Jennifer Walker: Are any of the people, organizations or events in A Band of Roses based in reality?

Pat McDermott:
The Boru clan is a cast of completely imaginary characters who sprang unbidden from a blend of old legends and current events. A Band of Roses opens with English commandos claiming a tiny uninhabited island hundreds of miles off the Irish coast. Sounds ridiculous, but it happened. Current events drive my plots, though I tailor the facts to fit the story.

Jennifer Walker: How did you get started on your writing career? Have you always wanted to write, or is this a recent development? How did A Band of Roses come about?

Pat McDermott:
Back to those family stories. I have two wonderful aunts who are devotees of Irish history. From one of their trips to Ireland, they brought me a copper statue of Brian Boru. In my quest to learn more about him, I found several opinions stating how sad it was that he perished at Clontarf, that Ireland would be a very different place today if he’d survived. I couldn’t help thinking . . . what if he had survived?

Jennifer Walker: Do you have a "day job,” or do you write for a living?

Pat McDermott:
I’ve taken a hiatus from “real work” to dedicate time to finishing the “Roses” trilogy. At this stage, writing is a full-time hobby.

Jennifer Walker: What is your favorite movie? Book?

Pat McDermott: My favorite flick is an oldie: Casablanca. It’s my kind of story, as it has a touch of everything: action/adventure, romance, mystery, comedy. I named my son Rick after Humphrey Bogart’s character. As for a favorite book, how can anyone have a favorite with so many wonderful authors out there? I enjoy historical novelists like Leon Uris, Edward Rutherford, and Diana Gabaldon, but I like to think I haven’t read my favorite book yet.

Jennifer Walker: If you could travel anywhere in the world, where would it be, and with whom?

Pat McDermott: Again, so many choices! Besides visiting the pyramids with my husband, I’d love to have my grandparents back long enough to treat me to a tour of the Ireland of their youth.

Monday, July 27, 2009

Book Review: A Band of Roses, by Pat McDermott

A Band of Roses,by Pat McDermott

Format: Kindle Edition
File Size: 938 KB
Publisher: Red Rose Publishing (February 12, 2009)
Sold by: Amazon Digital Services
Rating (1 to 5 *): ****

Be sure to come back tomorrow to read the author interview with Pat McDermott!

Review of A Band of Roses

Intrigue. Royalty. Visits to other worlds. Really cool Irish talk. A Band of Roses takes us through the political struggles of the Irish royal family (fictional, of course), fighting off invasion from England. The story begins of the fateful political marriage of Princess Talty to England’s simple-minded King, which soon reveals a plot from two competing factions in England to grab Irish oil wells…or to take over Ireland completely.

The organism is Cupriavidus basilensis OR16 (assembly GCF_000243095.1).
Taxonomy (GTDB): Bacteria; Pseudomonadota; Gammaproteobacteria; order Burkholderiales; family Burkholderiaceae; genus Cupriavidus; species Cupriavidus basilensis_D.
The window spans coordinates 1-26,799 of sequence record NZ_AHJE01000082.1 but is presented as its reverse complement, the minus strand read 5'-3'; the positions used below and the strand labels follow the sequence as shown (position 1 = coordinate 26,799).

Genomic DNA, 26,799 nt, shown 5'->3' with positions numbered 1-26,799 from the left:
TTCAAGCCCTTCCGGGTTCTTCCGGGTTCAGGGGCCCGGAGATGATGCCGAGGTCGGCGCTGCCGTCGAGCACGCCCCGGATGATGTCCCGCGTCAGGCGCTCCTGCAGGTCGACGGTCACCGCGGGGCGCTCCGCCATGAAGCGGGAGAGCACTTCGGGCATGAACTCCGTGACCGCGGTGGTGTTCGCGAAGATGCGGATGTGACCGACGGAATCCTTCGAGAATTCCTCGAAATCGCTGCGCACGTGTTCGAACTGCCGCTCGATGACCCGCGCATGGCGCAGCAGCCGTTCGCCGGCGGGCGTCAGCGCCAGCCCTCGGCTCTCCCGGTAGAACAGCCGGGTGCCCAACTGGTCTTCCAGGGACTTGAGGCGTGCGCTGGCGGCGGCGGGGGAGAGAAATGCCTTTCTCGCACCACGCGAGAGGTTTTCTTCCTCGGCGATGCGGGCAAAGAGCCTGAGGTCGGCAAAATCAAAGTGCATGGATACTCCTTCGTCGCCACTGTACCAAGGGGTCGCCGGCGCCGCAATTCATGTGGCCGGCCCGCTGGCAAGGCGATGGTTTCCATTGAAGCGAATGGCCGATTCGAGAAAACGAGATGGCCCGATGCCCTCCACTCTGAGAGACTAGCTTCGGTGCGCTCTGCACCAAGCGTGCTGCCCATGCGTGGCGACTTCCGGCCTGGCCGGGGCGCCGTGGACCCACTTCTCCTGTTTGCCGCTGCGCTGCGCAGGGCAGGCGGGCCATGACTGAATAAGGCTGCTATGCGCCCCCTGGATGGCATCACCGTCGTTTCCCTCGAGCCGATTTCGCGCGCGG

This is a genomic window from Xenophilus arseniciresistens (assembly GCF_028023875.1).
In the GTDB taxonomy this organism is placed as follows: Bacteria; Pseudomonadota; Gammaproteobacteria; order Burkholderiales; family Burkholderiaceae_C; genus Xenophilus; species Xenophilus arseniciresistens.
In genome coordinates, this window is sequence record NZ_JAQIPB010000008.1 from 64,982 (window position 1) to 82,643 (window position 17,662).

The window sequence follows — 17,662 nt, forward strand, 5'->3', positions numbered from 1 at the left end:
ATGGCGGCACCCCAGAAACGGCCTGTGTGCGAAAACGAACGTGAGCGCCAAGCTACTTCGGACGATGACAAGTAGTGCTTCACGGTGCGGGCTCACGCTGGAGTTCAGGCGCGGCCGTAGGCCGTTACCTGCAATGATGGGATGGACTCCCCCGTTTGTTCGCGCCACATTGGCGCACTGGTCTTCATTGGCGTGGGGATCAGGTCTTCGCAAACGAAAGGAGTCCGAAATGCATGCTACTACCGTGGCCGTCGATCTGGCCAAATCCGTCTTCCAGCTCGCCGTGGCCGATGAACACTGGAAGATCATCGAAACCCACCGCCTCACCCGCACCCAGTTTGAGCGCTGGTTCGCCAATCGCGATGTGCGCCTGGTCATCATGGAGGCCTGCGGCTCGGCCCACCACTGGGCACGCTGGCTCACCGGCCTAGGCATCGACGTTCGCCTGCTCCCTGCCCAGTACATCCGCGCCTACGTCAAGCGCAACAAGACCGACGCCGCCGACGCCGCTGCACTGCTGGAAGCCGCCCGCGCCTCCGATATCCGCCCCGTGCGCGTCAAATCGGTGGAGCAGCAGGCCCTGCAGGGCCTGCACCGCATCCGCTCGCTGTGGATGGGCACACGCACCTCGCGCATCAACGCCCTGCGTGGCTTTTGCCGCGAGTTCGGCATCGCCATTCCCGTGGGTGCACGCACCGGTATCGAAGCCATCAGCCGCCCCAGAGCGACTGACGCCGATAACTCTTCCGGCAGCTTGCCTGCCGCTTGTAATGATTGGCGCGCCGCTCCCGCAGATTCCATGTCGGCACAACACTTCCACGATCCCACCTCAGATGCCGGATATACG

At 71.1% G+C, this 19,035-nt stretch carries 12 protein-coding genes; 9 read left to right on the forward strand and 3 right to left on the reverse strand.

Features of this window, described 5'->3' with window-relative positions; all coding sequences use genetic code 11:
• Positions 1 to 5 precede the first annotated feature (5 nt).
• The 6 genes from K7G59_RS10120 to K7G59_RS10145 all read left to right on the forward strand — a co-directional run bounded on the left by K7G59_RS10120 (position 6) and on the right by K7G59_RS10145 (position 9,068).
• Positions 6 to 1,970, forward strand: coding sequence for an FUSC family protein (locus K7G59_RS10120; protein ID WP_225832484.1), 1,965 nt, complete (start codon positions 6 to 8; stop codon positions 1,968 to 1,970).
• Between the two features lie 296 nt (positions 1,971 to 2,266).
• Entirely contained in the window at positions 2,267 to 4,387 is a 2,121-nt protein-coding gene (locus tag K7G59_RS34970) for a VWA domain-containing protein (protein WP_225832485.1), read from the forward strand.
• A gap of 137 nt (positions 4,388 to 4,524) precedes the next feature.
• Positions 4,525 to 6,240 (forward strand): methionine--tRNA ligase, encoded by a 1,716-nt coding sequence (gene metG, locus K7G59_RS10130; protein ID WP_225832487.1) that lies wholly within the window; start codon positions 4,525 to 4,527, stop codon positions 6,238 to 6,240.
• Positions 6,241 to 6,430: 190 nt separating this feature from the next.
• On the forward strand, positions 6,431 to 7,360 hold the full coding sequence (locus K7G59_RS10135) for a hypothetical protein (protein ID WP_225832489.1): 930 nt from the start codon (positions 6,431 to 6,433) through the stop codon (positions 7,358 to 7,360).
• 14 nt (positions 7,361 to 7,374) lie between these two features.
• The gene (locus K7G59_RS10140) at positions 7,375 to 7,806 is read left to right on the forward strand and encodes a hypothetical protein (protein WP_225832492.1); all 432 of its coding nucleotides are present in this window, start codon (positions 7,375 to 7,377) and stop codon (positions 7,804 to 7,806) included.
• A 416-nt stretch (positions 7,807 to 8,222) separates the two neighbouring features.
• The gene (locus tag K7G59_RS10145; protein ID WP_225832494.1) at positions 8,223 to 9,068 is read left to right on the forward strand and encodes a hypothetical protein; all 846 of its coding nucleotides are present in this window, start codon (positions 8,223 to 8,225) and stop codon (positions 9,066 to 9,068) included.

Talty, a trained warrior, survives a nearly-unsurviveable attack and is sent into hiding. Her adventures take her first to Japan, then to California to participate in a fantastic experiment where she travels to other worlds that are similar to, but with different history than, her own. It is through these travels that she finds vital information to help her family fight off England’s attack. Of course, like any good story (particularly one about Ireland), there is also a case of incurable love to deal with.

A Band of Roses is a fascinating tale that firmly pulls the reader in, making you want to get to know the characters and spend time with them. The manner of speech and interactions of the characters transports you right into Ireland, pulling for the good guys in the fight against those who would harm her.

I must say that I had two issues with the book: the first is that Talty is just a little too perfect. She’s not only beautiful and loved by all, but she is ridiculously good at everything she does, picking up and mastering every new skill with ease. She seems to have no flaws or holes whatsoever, which makes her almost annoying…except that she’s also pretty cool, so I didn’t mind TOO much.

My second issue is that the story line with traveling to other worlds seems a bit out of place and unnecessary. While it does tie in to the main plot, it does so weakly, and it seems wasted—like it should be its own book, fully developed.

However, these issues were really a very mild distraction from the quality of the book and enjoyment of the story. I greatly enjoyed reading A Band of Roses and would love to read more by Pat McDermott.

Thursday, July 23, 2009

Still Life with Elephant now available in paperback!

A few months ago, I posted a review of Still Life with Elephant, as well as an interview with author Judy Reene Singer. At the time, the book was only available in hardback, but it is now available in paperback! Check it out.